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Snow may cover the landscape outside the Kenji World complex at Morioka, Japan, but inside it's always summer.

Snow may cover the landscape outside the Kenji World complex at Morioka, Japan, but inside it's always summer. (Wayne Specht / S&S)

Snow may cover the landscape outside the Kenji World complex at Morioka, Japan, but inside it's always summer.

Snow may cover the landscape outside the Kenji World complex at Morioka, Japan, but inside it's always summer. (Wayne Specht / S&S)

Terraced waterfalls and a kiddie pool, in foreground, provide calmer water fun for youngsters at Kenji World water park.

Terraced waterfalls and a kiddie pool, in foreground, provide calmer water fun for youngsters at Kenji World water park. (Wayne Specht / S&S)

A wave-making machine at Kenji World can produce waves as high as four feet.

A wave-making machine at Kenji World can produce waves as high as four feet. (Wayne Specht / S&S)

Airmen 1st Class Mychael Johnson and a friend, Airman 1st Class Zenetra Thigpen, splash into a pool after riding through a waterslide at Kenji World. Both are assigned to the 373rd Intelligence Squadron, at Misawa Air Base, Japan.

Airmen 1st Class Mychael Johnson and a friend, Airman 1st Class Zenetra Thigpen, splash into a pool after riding through a waterslide at Kenji World. Both are assigned to the 373rd Intelligence Squadron, at Misawa Air Base, Japan. (Wayne Specht / S&S)

Swimmers prepare to pass through a waterfall as they enjoy Kenji World's circulating river of water that encompasses the entire second floor of the indoor swimming attraction.

Swimmers prepare to pass through a waterfall as they enjoy Kenji World's circulating river of water that encompasses the entire second floor of the indoor swimming attraction. (Wayne Specht / S&S)

MORIOKA, Japan — It’s always summertime just three hours south of snow-covered Misawa Air Base where artificial palm trees, water slides and a wave-making machine await visitors at Kenji World.

Enclosed in a cavernous climate-controlled building, the water park is a virtual Mecca to the swim set in frigid northern Japan, drawing 250,000 visitors annually.

Opened in 1995, Kenji World’s centerpiece is its indoor pool holding 1,500 cubic tons of water.

A wave generator creates waves ranging from shin-height to as tall as 4 feet suitable for some pretty decent boogie board rides.

Five water slides, three for tubers and two for rides on the seat of your trunks, terminate in separate pools. One- and two-person tubes with handholds are provided.

Youngsters can cavort in shallow wading pools, or try their daring on 5-foot-long waterslides in a terraced corner of the park.

On the second floor terrace is a 12-foot-wide moving river of water that passes through tunnels, strobe lights and water sprays while circumnavigating the wave pool. It takes a leisurely 10 minutes to make one revolution.

Hidden away in passageways surrounding the main pool are bubbling warm spas including ones with plastic goldfish that kids just love.

For a nominal fee, you can wrap yourself in hot towels and get a massage in the aesthetic room.

Uki-uki is a Hawaiian-theme restaurant offering entrees at reasonable prices, and if you forget to bring a bathing suit, racks of rental swimsuits can be found on the second-floor lobby. Prices begin at 200 yen (about $1.75).

Boogie boards and youngster-size swim rings can also be rented.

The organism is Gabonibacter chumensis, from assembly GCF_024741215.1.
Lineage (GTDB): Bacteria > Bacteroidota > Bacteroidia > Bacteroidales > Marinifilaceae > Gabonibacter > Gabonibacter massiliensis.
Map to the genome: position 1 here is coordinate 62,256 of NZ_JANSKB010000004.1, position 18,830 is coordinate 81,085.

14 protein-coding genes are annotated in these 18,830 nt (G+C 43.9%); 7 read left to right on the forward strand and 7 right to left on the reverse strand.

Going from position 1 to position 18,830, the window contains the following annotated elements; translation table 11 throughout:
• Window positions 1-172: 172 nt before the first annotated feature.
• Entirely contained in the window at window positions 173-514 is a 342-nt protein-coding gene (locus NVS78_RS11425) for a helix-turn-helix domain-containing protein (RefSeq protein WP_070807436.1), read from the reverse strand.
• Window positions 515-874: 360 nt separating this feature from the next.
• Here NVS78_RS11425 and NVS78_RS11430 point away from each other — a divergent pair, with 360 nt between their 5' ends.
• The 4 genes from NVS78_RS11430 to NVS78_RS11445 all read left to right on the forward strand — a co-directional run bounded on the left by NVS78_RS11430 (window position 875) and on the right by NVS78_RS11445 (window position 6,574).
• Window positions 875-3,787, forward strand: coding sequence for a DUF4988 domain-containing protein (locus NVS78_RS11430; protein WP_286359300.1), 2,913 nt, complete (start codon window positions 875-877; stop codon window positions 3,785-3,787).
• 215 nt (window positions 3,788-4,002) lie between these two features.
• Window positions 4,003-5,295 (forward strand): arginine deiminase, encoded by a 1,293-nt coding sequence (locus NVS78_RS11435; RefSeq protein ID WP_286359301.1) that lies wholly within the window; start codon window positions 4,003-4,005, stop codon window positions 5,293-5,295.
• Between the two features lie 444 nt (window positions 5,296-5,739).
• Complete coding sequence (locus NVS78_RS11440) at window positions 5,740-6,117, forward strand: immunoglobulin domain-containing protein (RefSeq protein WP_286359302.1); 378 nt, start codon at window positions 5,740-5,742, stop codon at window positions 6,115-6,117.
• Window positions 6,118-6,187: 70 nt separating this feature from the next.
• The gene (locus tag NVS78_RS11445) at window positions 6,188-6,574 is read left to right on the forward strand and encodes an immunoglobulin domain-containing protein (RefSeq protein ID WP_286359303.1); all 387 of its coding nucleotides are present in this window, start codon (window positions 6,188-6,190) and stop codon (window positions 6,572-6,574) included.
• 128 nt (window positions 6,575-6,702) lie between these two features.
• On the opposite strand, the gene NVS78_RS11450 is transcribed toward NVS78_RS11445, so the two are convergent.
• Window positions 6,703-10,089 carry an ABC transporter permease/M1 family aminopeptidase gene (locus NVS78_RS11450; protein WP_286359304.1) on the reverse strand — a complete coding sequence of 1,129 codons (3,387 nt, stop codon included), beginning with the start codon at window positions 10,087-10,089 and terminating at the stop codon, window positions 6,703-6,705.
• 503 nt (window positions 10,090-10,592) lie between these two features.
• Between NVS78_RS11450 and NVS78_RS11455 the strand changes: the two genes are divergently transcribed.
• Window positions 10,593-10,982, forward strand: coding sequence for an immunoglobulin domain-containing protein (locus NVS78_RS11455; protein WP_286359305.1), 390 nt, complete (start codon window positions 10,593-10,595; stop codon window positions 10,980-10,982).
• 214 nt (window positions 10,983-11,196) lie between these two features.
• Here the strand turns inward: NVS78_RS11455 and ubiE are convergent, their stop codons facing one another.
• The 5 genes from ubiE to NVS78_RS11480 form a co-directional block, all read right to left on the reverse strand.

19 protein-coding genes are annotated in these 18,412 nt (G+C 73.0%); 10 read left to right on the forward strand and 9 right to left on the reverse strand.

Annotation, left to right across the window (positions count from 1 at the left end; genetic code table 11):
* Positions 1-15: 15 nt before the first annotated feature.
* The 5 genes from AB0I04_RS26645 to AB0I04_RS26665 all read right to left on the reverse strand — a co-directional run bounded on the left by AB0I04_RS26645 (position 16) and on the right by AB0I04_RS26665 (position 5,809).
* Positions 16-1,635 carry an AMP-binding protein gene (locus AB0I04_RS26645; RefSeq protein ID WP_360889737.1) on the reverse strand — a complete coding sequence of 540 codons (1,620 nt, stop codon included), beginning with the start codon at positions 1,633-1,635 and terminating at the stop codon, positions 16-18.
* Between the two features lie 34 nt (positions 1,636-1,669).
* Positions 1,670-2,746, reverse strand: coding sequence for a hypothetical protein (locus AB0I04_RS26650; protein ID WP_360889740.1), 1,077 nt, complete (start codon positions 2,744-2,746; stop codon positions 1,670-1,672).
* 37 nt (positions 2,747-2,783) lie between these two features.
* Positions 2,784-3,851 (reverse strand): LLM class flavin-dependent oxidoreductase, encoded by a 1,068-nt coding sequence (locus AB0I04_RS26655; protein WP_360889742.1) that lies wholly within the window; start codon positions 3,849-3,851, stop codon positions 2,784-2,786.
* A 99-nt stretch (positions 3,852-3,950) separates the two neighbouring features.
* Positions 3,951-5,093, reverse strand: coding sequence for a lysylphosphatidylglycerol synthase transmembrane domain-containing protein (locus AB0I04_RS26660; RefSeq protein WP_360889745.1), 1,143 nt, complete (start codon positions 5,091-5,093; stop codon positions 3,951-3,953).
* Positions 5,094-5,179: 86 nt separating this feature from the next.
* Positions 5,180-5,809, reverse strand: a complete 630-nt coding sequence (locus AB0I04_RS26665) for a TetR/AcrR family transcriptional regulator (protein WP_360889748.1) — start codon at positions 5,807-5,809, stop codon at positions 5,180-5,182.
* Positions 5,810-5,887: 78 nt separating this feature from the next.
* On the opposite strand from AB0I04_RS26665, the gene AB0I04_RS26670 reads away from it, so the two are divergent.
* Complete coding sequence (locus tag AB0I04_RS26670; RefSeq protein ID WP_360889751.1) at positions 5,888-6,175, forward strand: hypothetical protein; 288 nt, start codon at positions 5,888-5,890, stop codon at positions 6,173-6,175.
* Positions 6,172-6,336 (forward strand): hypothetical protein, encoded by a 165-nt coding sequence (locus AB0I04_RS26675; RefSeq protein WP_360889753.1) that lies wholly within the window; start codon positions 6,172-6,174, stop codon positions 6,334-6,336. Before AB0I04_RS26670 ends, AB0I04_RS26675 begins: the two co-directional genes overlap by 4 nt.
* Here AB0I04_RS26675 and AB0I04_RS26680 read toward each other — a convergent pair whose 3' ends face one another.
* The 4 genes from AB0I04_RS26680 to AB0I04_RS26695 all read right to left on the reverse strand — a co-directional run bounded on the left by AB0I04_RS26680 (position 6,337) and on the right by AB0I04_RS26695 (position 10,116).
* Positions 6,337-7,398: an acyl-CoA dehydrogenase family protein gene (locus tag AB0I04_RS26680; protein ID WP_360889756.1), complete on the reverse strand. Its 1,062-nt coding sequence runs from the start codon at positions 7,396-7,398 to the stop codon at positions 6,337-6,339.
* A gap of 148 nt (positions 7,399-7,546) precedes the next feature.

Kenji World’s temperate waters and summer-like climate agreed with several Misawa troops who came on a bus sponsored by the base’s Four Seasons travel center.

“I’m from San Bernardino, Calif., and I love getting into the water” said Airman 1st Class Mychael Johnson swimming with a friend, Airman 1st Class Zenetra Thigpen. Both are assigned to Misawa’s 373rd Intelligence Squadron.

Johnson said he came to Kenji World by luck. He won tickets in a contest at the base.

Misawa’s Four Seasons travel office sponsors bus tours to the attraction throughout the year. Cost is $40 for adults that include bus transportation and all-day admission to Kenji World. Call Four Seasons at 226-3555 to find out when the next trip is scheduled.

If you go to Kenji World on your own, weekday admission is 2,000 yen (or about $17.39) for adults, and (or about $10.43) for children ages 3-12. Fees are slightly higher on weekends.

Fees include locker space for valuables and access to shower rooms with complimentary shampoo, body soap and hair dryers. A Japanese-style onsen, or hot bath, is also on the premises and costs 600 yen (or $5.22).

Kenji World is open year-round from 10 a.m. to 10 p.m. Last entry is 8 p.m. daily.

If you go ...

Getting there: Take the Michinoku Expressway south from Misawa, which merges with the Tohoku Expressway, and get off at the Morioka interchange.

Tolls are steep: 3,650 yen (or about $31.74) each way.

Head west on Route 46 towards Akita for 9 miles, then turn left at the Lawson’s store on the right side of the highway.

Look for the Kenji World sign which is 4 miles from the water park. Total mileage is 117 miles each way.

Admission: There’s ample parking at the attraction. If you go to Kenji World on your own, weekday admission is 2,000 yen (or about $17.39) for adults, and about $10.43 for children ages 3-12. Fees are slightly higher on weekends.

What you get: Fees include locker space for valuables and access to shower rooms with complimentary shampoo, body soap and hair dryers.

A Japanese-style onsen, or hot bath, is also on the premises. It costs 600 yen (or $5.22).

When to go: Kenji World is open year-round from 10 a.m. to 10 p.m. Last entry is 8 p.m. daily.

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